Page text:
I’ve been grazing through a recent and rather large collection of “new fairy tales,” stories inspired by classics like “The Snow Queen” and “Bluebeard,” called My Mother She Killed Me, My Father He Ate Me (catchy, no?). The stories in here range from a take on The Swan Brothers (the tale where six royal brothers are changed into swans by their evil stepmother), in which the swans’ sister is a modern-day performance artist, and “The Mermaid in the Tree,” where a yearly Mermaid Parade celebrates the creatures that wash up on the shore, and a child bride talks to the ghost of a mermaid.
Reading these stories, I recalled other favorite collections of fairy tales and their retellings, the stories of monsters and heroines that have lasted for so many years. One of my favorite memories of visiting my grandparents’ house when I was a child was getting to read my grandmother’s giant book of fairy tales, Shirley Temple’s Storybook. The story “Bluebeard,” the tale of a murderous and conniving husband who tempts his new wife with the key to a room she is forbidden to enter, both horrified and fascinated me. “The Snow Queen,” with its intrepid heroine who braves icy wilderness to try to rescue her best friend from the sliver of enchanted mirror that has entered his heart, touched me with its poetic story of love and loss.
When I grew a little older, I discovered a writer, Robin McKinley, who reinvented fairy tales such as “Beauty and the Beast.” I read her story collection “The Door in the Hedge” first, which contains a standout version of “The Twelve Dancing Princesses.” McKinley has actually written two different versions of “Beauty,” but I prefer her first one, with its many details of the enchanted castle. “Beauty” is my favorite fairy tale because the heroine is smart and brave, and because she develops a real relationship with her beast, so that in the end, when she says she loves him and wants to marry him, breaking the spell that has imprisoned him for so long, she truly means it.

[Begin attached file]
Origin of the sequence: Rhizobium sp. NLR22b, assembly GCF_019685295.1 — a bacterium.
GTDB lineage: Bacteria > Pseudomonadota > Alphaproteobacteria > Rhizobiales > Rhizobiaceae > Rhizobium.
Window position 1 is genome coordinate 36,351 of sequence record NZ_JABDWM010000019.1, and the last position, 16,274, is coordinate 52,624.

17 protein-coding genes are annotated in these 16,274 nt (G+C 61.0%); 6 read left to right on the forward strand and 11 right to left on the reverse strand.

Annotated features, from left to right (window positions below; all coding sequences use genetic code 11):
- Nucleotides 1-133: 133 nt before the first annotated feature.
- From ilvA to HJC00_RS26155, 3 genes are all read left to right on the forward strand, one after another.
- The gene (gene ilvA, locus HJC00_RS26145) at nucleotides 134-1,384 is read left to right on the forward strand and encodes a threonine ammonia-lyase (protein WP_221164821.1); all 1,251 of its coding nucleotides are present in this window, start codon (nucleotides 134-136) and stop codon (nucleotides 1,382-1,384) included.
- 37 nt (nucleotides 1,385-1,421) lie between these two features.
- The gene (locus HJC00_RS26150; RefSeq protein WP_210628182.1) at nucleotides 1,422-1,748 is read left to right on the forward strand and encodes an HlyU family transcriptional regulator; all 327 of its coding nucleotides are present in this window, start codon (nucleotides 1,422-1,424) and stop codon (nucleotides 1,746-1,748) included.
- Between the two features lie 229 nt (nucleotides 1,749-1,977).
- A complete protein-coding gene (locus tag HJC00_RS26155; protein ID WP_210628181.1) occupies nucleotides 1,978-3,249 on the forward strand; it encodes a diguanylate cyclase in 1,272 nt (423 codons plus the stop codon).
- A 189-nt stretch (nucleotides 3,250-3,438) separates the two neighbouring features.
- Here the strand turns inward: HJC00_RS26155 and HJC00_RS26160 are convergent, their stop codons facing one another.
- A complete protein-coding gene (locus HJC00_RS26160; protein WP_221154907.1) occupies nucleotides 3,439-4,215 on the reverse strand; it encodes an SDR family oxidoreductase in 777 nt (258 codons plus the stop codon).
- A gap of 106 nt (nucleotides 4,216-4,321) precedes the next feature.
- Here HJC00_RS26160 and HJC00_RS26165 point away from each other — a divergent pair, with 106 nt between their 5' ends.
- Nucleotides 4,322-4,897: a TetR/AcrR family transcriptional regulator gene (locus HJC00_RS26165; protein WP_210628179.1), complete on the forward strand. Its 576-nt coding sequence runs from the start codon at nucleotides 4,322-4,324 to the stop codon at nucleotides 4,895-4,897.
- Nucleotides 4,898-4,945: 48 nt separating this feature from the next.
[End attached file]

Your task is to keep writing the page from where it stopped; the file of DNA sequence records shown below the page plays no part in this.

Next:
So, in reading that gigantic book of fairy tale retellings, I found myself wondering why it is that I still, after so many years, find fairy tales so interesting. What is it about these stories that makes them endure?
I believe that the recurrent themes of enchantment and transformation in fairy tales are one reason that these stories have lasted so long in our collective imagination. For example, in “The Princess and the Frog,” the frog is a prince, and only the princess’ kiss will set him free. In “The Snow Queen,” Kay changes from a loving boy to a cold minion of his ice queen, all because of that bit of poison mirror in his heart. “Sleeping Beauty” has its enchanted spindle, “Snow White” has its magicked bad apple, and in “Cinderella,” a pumpkin becomes a coach and mice become the footmen.
Through the enchantment comes change: transformation. And in that transformation, many things may mutate. At the end of “The Snow Queen,” Kay changes back to a loving best friend to Gertie – but will he ever forget his journey to the Snow Queen’s icy palace? For that matter, will Gertie?
The transformations in fairy tales are so profound, they resonate beyond the prescribed happy endings of weddings and children. After all, in the original ending to “Snow White,” the evil stepmother is made to dance in red-hot iron shoes until she falls down dead. Who decided she should wear those shoes? The tale doesn’t tell us. But perhaps in her enchanted sleep brought on by that poisoned apple, Snow White changed a bit from that gentle soul who ran into the woods and started keeping house with seven dwarves.